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Re: More questions and qualms

dan writes:
 > smoerk@gmx.de wrote on Thu, 23 Dec 1999 11:57:00 +0100:
 > >There's nothing wrong with FreeBSD. But I would prefer the Debian way.
 > >I don't want to switch to FreeBSD, I want to switch to Debian with a
 > >FreeBSD Kernel. So I could use Debian/BSD for servers and Debian/Linux
 > >for my desktop machine.
 > I'll understand that if you can explain what the difference between
 > the "Debian way" and the "FreeBSD way" is.
        ^^^^^^^^^^           ^^^^^^^^^^^

This can best be answered by installing Debian/GNU Linux on a
spare partition.  Get Debian 2.1 on cdrom, the _older_ the
pressing is, the better (current is 2.1r4).  Then learn to use the
apt tools.  Update to 2.1r4 over the Internet using apt/dselect
apt method.  Update from the debian security site too.

You will be running a 2.0.x Linux kernel.  Update the kernel, by
getting the latest 2.0.x kernel source package from your nearest
Debian mirror site.  Learn to use kernel-package to compile and
install your new kernel.

Next - upgrade to the unstable (potato) release.  Use dselect,
start with just upgrading to glibc2.1, next get the latest kernel
2.2.x source package and install it, just like you did for 2.0.x.
Time for a dist-upgrade.  At your leisure, upgrade your new potato
system, do this weekly, or whenever.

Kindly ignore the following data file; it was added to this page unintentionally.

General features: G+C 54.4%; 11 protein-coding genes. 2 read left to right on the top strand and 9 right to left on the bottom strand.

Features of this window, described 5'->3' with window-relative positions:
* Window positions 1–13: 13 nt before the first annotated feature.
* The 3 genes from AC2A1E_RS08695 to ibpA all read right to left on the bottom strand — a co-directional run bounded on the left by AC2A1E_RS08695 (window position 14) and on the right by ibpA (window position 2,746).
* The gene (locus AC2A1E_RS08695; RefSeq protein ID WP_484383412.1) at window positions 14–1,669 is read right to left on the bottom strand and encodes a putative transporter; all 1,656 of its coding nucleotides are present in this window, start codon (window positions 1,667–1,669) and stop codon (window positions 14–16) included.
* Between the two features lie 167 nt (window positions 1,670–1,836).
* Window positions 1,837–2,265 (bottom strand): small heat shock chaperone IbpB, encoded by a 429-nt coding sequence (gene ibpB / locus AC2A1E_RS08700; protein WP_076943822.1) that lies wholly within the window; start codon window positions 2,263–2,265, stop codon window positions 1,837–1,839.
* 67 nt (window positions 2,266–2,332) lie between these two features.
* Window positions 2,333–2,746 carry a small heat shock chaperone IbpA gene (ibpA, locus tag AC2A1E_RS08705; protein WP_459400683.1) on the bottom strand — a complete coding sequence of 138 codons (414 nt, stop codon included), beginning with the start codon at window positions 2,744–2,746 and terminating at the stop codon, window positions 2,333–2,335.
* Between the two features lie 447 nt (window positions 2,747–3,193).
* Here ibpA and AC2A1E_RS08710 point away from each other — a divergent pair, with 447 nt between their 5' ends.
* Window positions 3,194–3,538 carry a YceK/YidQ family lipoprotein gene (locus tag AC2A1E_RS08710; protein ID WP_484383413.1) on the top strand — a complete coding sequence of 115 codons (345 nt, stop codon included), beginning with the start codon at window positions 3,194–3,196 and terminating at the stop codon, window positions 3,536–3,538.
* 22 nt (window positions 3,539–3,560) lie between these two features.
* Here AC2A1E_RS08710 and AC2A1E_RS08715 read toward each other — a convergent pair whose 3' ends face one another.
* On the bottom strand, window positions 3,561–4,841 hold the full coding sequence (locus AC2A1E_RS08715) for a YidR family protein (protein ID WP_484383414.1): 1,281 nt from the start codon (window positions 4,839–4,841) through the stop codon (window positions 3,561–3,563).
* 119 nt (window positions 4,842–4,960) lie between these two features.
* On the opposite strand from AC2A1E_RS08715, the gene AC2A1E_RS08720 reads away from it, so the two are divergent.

Of course, you have modified many configuration files in /etc so
that your system works good for you.  See how the various package
upgrades effect your modified confifuration files.

Some time in the year 2000, Debian will release a new system,
2.2r1, to the world.  Congratulations, you have already installed
this system!

Now, I will quote from "The Complete FreeBSD", 2nd edition, by
Greg Lehey,

    Another problem with pkg_delete is that it might delete files
    of the same name which have been replaced by newer packages.


    Oops!  We tried to delete the old version, but we deleted at
    least part of the new version.  Now we need to install it

Under Debian, you cannot install two different versions of the
same package - unless the packages have been specifically setup to
allow this.  Most packages do not, and I have never had a problem
with this.  Those packages that do allow different versions
include emacs, xemacs, perl.

I emphasize that you have been upgrading both userland and base
system packages on your new Debian/GNU Linux (potato) system.  Apt
method in dselect does it all for you!  And you haven't had to
compile anything.

You must try it, and live with it for a while, I cannot really
explain it to you.

Jeff Sheinberg  <jeffsh@erols.com>

Note: there are several useful acronym lists / search systems on
the web, e.g.
--from a posting by Ray "J.H.M. Dassen" <jdassen@wi.leidenuniv.nl> 

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